This threesome is ruptured when Adam is literally joined at the wrist by chest-thumping fem-rocker Morello (Natalia Tena, you know her as Nymphadora Tonks from “Harry Potter”) following the film’s most bizarre transgression, in which a black man who apparently works security for the event (Joseph Mydell) handcuffs the braying musicians together, claiming it’s an act of “magic,” and then promptly disappears. Less offensive clichés abound from this point onwards, but it’s a high concept that would make even the late Don Simpson blanch, and from here on out this pair of good-looking, sunglass-wearing, insufferably self-centred musical egoists are forced to spend eighty minutes in each other’s company, in all manner of intimate situations. Whatever will transpire between these two waifs, the viewer wonders? The most convincing scene of their flowering love for another is one in which Adam is forced onstage during a performance by Morello’s band The Dirty Pinks and hijacks the song by warbling the chorus to Soft Cell’s “Tainted Love.” Later, the two pay homage to another camp classic usually best reserved for karaoke bars, by doing the inevitable monster mash in a shower.
The film’s execution is as embarrassing as its one-dimensional characterizations. Gaps in the narrative are filled by sweeping crowd shots presumably lifted from BBC B roll footage of the event proper, and superfluous side-stories that go nowhere stick out. There are some scenes involving a documentary crew headed by what seems to be a vague take-off of documentarian Franny Armstrong but, like much of the rest of the film, it’s a dead-end, providing only a lame excuse to meekly debate lobbying government for environmental causes. Otherwise we stop the film for a few minutes to listen to a song performed by The Proclaimers, or spend time on-stage with indistinguishable landfill indie outfits like Newton Faulkner (who also crops up for an unfunny cameo) and Biffy Clyro, whose performances do nothing to support the main narrative other than highlight how flimsy its foundation is. It’s hard to get any vicarious thrill from these concert experiences, and any momentary flashes of sweetness elsewhere in the film are either stamped out by the characters’ whiny and pig-ugly self-entitled attitudes or feel constructed to suit its pat Richard Curtis-infected ending.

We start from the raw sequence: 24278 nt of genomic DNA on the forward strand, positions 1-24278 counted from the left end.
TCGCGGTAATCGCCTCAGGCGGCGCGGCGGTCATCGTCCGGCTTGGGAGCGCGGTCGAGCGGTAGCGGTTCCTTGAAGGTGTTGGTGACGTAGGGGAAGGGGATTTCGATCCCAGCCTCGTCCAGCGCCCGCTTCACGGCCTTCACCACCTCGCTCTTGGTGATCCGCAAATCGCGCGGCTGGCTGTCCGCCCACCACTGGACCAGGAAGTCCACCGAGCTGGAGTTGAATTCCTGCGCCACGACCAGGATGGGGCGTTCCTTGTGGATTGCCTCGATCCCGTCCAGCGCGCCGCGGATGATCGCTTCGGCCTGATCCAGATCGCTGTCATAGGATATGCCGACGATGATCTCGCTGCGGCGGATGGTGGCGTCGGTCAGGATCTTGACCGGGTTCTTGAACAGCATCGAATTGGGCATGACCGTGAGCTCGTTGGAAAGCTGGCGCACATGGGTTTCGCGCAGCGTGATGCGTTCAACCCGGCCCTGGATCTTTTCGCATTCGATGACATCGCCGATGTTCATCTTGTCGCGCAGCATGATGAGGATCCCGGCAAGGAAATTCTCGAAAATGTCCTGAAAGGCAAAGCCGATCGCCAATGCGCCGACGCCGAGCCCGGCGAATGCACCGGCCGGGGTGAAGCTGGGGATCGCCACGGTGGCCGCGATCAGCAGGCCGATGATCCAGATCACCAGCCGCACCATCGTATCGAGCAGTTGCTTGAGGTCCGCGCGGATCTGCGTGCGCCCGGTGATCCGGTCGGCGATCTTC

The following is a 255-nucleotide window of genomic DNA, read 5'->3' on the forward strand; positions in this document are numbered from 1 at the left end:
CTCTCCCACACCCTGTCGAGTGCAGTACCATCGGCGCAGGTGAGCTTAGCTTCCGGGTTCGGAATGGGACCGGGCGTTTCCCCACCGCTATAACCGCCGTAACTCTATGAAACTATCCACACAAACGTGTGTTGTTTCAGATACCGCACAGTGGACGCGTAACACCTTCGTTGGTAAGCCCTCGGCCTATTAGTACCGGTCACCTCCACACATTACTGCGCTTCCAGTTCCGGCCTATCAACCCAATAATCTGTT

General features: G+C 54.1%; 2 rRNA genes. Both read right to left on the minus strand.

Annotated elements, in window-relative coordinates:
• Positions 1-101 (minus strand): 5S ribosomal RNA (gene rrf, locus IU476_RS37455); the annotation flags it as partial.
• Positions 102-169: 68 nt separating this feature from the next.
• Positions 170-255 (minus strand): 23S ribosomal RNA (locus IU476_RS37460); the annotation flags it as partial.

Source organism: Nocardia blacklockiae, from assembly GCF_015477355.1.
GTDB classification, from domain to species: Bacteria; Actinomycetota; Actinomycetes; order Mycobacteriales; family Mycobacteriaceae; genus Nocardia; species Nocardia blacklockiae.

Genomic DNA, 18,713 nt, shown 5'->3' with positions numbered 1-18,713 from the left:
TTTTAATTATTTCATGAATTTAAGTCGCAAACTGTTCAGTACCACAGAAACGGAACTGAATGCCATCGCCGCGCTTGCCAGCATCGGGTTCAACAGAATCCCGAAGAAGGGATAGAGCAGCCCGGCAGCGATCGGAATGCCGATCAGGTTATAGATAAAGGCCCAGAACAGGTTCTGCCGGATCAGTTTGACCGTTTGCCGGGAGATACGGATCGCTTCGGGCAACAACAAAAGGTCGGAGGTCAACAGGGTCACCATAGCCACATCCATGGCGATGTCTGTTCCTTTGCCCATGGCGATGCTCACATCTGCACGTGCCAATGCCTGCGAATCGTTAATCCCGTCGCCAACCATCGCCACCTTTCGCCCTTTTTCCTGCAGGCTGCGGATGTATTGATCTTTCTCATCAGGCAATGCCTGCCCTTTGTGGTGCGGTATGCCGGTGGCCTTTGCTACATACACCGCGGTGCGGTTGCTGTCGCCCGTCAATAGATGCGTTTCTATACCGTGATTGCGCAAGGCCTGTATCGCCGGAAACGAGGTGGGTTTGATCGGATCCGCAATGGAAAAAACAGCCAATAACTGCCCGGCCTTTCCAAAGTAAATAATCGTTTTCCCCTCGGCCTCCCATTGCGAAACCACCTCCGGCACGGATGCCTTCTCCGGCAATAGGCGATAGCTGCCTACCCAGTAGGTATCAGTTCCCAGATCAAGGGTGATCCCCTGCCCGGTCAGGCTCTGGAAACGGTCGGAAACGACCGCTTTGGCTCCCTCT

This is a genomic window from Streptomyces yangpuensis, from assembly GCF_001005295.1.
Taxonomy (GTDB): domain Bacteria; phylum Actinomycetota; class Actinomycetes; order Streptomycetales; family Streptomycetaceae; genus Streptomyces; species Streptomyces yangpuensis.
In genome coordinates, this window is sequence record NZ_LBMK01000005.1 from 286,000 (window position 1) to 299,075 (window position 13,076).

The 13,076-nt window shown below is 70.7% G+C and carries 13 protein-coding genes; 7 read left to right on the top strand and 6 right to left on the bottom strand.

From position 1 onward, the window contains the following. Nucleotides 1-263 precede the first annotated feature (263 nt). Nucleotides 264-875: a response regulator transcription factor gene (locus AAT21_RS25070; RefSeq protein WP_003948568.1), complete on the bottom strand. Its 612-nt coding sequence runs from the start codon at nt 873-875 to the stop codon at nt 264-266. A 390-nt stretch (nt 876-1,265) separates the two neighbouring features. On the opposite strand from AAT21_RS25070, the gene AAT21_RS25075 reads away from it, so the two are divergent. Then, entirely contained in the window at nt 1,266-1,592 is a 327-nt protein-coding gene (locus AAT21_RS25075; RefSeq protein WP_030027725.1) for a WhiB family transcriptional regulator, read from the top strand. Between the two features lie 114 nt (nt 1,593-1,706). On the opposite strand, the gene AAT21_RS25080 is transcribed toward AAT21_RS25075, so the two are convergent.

For the most part “You Instead” plays like a conservative and even-more-boring version of Michael Winterbottom’s “Nine Songs” which, instead of including in-your-face sequences of the principal actors having explicit sex on-camera, includes a montage of the handcuffed pair and their respective spouses trying on hats. For all the shortcomings of Winterbottom’s similarly inclined film, its unsimulated sex did at least provide an enlivening talking point. “You Instead” succeeds only in replicating the dullest parts of the festival experience and seeking, unadvisedly no doubt, to appeal to hipsters with high self-esteem. You'll recall that rockumentarian Marty DiBergi (Rob Reiner) called out one of Spinal Tap's fictional albums, "Shark Sandwich," for being a "shit sandwich." If DiBergi was doling out a similar appraisal for "You Instead," he might proffer "flypaper for twats."
Given that his film’s remit is frivolous and inconsequential, one would be tempted to let McKenzie off the hook, this being shot in four days and all, until you remember that Edgar Ulmer’s “Detour” completed filming after six and that’s a masterpiece. Perhaps it’s intended as a light trifle, the director’s knockabout festival picture in the vein of Shane Meadows’ “Le Donk and Scor-zay-zee,” in which case it should know better than to have such a high opinion of itself. At a certain point in the film one of the characters, in a tiz and rushing to see one of her favourite bands, unironically spouts, “Kasabian are about to play the main stage!” and quickens her pace. For anyone who’s seen an atrocious band like Kasbian play live, it’s the funniest line in an otherwise insipid and unnecessary work of fiction. [C-]
This is a reprint of our review from the U.K. release in 2011.